The annual winter parade of the puffed-up peacocks of privilege has come and gone at Davos.  The dire state of the world once again showed the courtesy not to intrude upon the gathering of major élites from business and government, permitting them to descend in their private jets and frolic at the best-catered parties in Europe.  Reality, as it generally does at the World Economic Forum each January, seemed to pass by, as well.

Last year, they missed the extent of the global financial meltdown – a big miss given that it is widely seen as the worst crisis in 70 years.  This year, they had trouble seeing what reforms are necessary to prevent such calamities in the future – or even that any are necessary.  In 2000, Enron CEO Ken Lay declared to his fellow Davos participants that his company was the “21st century corporation.”  In 2003, the gathering was abuzz over U.S. Secretary of State Colin Powell’s rock solid assertions that Saddam Hussein controlled “hidden weapons of mass destruction meant to intimidate Iraq’s neighbors.”   In 2008, former Treasury Secretary John Snow announced at Davos that any U.S. recession would be ”short and shallow.”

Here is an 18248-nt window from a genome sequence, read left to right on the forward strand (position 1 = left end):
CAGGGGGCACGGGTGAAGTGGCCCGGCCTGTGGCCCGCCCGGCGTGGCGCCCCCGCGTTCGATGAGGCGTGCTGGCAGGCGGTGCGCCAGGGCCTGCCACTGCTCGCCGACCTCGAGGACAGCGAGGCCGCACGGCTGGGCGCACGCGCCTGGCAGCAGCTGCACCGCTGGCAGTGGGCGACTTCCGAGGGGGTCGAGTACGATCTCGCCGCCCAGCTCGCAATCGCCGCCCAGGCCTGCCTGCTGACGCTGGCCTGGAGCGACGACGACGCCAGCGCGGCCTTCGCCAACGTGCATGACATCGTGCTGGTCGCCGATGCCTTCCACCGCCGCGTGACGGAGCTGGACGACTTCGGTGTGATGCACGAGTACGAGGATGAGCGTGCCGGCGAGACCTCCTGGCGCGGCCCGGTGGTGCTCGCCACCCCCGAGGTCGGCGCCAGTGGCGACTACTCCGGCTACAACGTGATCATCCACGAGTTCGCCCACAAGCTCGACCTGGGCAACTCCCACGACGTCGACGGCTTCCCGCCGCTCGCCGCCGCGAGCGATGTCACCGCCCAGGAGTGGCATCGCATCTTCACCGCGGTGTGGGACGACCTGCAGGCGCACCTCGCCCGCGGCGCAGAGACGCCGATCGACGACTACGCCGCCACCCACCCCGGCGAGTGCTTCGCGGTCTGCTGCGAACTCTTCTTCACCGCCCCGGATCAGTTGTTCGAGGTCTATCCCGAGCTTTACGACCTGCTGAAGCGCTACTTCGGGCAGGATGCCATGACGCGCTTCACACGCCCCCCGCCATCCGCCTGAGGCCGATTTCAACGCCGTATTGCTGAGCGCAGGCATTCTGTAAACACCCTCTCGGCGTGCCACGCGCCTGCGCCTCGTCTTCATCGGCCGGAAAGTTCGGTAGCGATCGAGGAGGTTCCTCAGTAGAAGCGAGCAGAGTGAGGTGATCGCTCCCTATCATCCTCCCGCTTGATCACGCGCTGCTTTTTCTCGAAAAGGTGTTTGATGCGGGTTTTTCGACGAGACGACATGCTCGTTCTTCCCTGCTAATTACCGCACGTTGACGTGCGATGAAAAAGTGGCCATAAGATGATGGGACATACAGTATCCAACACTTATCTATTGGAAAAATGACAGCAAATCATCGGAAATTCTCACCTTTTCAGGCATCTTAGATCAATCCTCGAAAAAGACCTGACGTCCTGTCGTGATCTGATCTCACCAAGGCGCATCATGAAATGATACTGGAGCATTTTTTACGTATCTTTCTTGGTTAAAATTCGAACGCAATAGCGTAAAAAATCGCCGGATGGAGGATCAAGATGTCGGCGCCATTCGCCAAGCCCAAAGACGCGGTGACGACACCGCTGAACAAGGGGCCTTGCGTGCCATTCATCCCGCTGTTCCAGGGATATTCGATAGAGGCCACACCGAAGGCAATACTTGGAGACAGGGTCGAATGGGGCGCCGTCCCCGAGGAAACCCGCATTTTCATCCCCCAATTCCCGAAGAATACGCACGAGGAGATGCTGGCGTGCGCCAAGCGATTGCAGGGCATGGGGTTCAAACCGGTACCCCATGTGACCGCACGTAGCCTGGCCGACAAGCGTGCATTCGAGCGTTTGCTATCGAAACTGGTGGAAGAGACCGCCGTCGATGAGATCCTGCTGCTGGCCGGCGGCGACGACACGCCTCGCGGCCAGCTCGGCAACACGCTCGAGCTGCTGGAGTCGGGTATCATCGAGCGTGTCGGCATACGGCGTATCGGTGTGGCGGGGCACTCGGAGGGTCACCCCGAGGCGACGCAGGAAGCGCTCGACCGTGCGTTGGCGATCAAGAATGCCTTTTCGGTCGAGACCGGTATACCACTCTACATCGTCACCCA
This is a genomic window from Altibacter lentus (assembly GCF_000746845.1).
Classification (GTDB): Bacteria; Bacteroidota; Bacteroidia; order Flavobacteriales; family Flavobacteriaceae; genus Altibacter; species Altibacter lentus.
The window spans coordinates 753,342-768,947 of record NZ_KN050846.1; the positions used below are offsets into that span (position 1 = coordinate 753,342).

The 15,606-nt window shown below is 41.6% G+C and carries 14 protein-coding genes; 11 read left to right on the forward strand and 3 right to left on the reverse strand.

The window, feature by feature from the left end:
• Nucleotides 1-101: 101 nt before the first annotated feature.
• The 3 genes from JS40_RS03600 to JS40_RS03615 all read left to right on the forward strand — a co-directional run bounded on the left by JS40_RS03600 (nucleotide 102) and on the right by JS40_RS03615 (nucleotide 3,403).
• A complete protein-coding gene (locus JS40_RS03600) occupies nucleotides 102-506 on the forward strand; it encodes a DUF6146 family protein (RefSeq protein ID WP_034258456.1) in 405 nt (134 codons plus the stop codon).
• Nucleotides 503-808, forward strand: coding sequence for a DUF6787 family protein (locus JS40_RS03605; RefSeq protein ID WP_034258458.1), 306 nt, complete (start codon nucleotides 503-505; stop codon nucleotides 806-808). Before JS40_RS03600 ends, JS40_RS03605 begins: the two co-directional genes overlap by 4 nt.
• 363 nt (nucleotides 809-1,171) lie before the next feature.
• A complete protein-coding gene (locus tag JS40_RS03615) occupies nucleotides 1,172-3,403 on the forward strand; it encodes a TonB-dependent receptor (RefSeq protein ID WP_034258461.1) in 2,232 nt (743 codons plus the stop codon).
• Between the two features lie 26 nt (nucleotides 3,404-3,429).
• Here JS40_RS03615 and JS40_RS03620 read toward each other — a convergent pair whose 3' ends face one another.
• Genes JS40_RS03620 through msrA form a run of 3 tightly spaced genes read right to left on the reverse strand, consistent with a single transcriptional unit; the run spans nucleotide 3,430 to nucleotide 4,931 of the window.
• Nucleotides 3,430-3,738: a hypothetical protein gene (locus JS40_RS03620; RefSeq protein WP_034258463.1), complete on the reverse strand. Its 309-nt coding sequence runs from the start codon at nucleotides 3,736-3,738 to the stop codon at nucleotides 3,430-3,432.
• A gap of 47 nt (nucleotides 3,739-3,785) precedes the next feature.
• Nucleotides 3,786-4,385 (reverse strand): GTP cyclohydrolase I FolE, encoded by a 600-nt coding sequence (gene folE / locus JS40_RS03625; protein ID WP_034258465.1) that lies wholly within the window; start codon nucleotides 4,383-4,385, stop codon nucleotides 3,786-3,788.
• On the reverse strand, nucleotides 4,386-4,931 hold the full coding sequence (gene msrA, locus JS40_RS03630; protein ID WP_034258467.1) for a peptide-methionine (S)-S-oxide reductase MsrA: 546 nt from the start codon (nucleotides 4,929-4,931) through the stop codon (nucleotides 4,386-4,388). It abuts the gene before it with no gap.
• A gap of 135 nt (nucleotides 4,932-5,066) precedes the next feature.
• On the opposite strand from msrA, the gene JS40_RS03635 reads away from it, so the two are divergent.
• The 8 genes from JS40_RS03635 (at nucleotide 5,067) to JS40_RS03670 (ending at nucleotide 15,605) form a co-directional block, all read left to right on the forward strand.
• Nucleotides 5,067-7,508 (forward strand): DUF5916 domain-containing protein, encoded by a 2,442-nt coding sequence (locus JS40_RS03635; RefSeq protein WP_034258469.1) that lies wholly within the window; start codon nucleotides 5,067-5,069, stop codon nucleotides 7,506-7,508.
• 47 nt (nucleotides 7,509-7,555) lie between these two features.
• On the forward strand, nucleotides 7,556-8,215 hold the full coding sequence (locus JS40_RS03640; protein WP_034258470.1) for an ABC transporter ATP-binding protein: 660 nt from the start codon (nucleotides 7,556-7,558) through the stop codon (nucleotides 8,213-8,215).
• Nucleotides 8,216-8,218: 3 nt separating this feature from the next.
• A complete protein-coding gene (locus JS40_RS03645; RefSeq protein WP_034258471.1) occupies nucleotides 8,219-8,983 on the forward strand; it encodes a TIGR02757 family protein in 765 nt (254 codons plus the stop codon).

Reality, to those inclined to view it from the cloud-fringed temples of great heights or beyond the attended gates of deference and privilege, often appears fuzzy and ill-defined.